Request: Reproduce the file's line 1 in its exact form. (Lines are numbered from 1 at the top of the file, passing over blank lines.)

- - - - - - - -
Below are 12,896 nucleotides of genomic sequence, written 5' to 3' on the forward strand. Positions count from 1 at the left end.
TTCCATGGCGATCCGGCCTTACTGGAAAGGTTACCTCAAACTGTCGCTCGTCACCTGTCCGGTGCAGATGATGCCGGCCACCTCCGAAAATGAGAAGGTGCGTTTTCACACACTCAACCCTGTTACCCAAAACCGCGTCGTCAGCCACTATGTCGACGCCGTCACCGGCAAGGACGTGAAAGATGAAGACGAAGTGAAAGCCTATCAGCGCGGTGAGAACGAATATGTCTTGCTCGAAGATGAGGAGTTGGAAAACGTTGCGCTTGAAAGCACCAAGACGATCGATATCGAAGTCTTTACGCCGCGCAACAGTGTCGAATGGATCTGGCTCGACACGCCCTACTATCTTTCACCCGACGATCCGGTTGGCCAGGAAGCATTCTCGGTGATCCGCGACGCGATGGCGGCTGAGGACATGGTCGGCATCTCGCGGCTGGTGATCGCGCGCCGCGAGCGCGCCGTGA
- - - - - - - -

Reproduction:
Below are 12,896 nucleotides of genomic sequence, written 5' to 3' on the forward strand. Positions count from 1 at the left end.